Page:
My list of favorite comics-inspired movies would include the first two Superman films, the first two X-Men, Batman Returns, Spider-Man 2, Ghost World, the 1980 Flash Gordon, and Last Year at Marienbad.
That last one again?
If you were around in 1961 and an arthouse devotee, Last Year at Marienbad (oh, let’s get that title out in the original French, and pronounce it as best we can: L’AnnÃ©e derniÃ¨re Ã Marienbad) was all the rage. In its day, the various card and matchstick games played in the film enjoyed a brief vogue, as did the “Marienbad look” established by co-star Delphine Seyrig, with her bird-like Chanel creations and a severely bobbed coiffure (fashioned not for posterity but to cover up hair damage). A two-disc Criterion Collection DVD, as nicely tricked-out as the film, lets us relive the moment.
You may not have seen Last Year at Marienbad but you’ve caught glimpses of it, in numerous other films. The hotel setting, the glorious gliding camerawork, and the time bending instantly recall The Shining. Synecdoche, New York, where theater director Philip Seymour Hoffman compartmentalizes his entire life history in a warehouse space, has an echo or two through its rabbit warrens of rooms. Pretty much any movie that messes with our head by toying with the clock, including Memento, the Spanish film Open Your Eyes, and its memento Vanilla Sky, owes a debt to director Alain Resnais and writer Alain Robbe-Grillet for blazing the path. Blur liked it enough to recreate it for its 1994 single “To the End,” from Parklife:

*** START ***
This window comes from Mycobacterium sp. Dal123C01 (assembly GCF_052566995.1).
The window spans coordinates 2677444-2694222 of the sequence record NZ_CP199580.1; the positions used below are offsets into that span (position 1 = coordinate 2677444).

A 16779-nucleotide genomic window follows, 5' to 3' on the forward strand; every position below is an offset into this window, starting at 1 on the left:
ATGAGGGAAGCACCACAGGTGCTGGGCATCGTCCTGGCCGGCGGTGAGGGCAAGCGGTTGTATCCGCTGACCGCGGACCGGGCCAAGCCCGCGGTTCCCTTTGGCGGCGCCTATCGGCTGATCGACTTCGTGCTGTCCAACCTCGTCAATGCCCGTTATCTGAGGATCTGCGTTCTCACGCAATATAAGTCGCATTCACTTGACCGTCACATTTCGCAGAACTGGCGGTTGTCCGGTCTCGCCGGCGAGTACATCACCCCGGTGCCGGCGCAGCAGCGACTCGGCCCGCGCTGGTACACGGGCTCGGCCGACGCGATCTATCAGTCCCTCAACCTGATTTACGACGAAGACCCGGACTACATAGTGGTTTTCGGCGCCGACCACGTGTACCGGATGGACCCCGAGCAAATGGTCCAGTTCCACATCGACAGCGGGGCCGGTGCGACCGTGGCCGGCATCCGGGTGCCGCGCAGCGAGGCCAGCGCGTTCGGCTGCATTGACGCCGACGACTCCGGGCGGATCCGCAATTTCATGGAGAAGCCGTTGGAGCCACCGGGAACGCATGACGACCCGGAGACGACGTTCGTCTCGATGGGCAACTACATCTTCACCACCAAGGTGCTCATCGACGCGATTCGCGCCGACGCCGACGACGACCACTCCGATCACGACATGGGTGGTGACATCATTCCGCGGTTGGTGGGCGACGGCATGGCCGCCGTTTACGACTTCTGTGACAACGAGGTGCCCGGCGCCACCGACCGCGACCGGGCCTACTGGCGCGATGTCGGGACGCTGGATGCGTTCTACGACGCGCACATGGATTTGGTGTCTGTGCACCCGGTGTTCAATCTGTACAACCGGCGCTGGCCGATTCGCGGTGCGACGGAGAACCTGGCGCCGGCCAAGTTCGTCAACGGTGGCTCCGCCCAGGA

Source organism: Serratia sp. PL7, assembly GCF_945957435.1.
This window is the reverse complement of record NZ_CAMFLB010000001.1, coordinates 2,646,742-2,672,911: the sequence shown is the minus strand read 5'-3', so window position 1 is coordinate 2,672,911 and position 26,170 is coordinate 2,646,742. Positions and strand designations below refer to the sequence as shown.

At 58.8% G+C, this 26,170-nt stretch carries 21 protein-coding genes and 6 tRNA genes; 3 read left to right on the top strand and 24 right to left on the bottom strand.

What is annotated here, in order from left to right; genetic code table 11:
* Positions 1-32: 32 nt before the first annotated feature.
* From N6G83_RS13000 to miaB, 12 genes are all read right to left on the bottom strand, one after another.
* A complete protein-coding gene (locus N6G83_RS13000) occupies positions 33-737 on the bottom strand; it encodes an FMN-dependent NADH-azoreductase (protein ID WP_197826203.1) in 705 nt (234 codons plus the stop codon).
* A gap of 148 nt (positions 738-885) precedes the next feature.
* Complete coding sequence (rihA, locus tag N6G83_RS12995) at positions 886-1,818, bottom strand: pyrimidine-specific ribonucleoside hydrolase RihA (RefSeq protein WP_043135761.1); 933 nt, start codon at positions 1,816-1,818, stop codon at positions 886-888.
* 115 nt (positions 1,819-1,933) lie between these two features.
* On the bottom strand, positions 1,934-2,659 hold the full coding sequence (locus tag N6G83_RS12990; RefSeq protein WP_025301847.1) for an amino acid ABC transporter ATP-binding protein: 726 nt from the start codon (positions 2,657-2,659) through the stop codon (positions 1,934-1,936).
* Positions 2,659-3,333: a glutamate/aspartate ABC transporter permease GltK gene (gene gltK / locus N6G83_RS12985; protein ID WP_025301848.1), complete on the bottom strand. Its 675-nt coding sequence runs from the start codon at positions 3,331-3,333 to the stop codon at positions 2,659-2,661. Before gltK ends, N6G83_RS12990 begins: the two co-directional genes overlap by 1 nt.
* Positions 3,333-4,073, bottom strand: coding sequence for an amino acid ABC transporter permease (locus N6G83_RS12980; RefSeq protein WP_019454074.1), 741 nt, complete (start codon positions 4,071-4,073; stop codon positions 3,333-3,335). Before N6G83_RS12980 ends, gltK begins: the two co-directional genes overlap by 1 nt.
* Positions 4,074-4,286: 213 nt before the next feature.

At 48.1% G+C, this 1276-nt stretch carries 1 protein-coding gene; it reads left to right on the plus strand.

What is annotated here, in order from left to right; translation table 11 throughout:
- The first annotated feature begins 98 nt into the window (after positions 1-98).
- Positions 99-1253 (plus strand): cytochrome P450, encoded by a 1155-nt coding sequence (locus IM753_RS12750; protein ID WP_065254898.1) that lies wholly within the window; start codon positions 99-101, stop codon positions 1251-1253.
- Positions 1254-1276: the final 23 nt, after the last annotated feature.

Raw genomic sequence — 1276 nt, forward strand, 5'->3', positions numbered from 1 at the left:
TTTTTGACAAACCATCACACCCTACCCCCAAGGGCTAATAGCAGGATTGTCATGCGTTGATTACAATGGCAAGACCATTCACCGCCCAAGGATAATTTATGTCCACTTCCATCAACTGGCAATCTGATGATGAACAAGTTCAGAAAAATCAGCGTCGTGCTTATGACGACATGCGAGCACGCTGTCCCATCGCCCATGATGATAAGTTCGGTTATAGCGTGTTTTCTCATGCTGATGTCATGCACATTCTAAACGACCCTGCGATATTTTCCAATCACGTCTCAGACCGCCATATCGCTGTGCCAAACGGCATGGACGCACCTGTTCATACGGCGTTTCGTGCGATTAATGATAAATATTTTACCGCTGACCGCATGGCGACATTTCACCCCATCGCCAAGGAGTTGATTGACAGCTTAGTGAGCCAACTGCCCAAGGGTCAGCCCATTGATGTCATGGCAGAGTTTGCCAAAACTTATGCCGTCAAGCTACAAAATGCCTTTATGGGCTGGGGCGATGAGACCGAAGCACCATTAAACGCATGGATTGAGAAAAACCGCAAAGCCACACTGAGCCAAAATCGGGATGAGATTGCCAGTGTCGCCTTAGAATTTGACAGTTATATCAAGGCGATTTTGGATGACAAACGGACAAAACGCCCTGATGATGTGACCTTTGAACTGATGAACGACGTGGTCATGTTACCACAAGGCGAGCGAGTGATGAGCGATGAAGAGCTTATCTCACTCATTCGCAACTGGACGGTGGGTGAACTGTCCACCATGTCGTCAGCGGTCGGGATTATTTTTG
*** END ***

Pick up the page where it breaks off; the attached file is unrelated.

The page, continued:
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This is a fabulously observant video; Resnais, no stranger to pop despite a career steeped in intellectualism, would probably get a kick out of it. And, though it turns the film’s trio into a quartet and had to make do with different gardens (the movie was shot in and around Munich), it fits a lot of Marienbad’s 94 minutes into its four, including the repetition of French phrases in voiceover, miniatures of remarkable sequences (like the shooting gallery and the “violating” tracking shot, with similar lighting), and an early 90s take on the Marienbad look. The film’s plot is video-thin, but its suggestiveness is dense.
It centers on three characters, unnamed in the film but given designations. X (Giorgio Albertazzi) approaches A (Seyrig, later the star of one of my favorite vampire movies, Daughters of Darkness) at a gloomily beautiful hotel, telling her that they had met last year at Marienbad (in the Czech Republic, though nothing is to be taken too literally). Though A demurs X persists, telling her that she had agreed to leave her husband and run off with him. The cadaverous husband, M (Sacha Pitoeff), appears—but perhaps he is her guardian, or more her caretaker than her spouse. Maybe X and A, who communicate in a stylized, stilted way, were previously acquainted; maybe they’re destined to consummate a relationship based on violence, not love. Who are the other people in the hotel, who for the most part exist to stand in frieze-like compositions and bear silent witness to the triangle? Why do the people, but not the trees, cast shadows in the gardens (pictured below)? Why are the same scenes playing out in different rooms that don’t appear to be in the same hotel? Are we in a hotel, or in a limbo? Is it a dream? A ghost story? Does finding out, or, rather, not finding out, challenge you, or make you wish you’d rented Paul Blart: Mall Cop instead?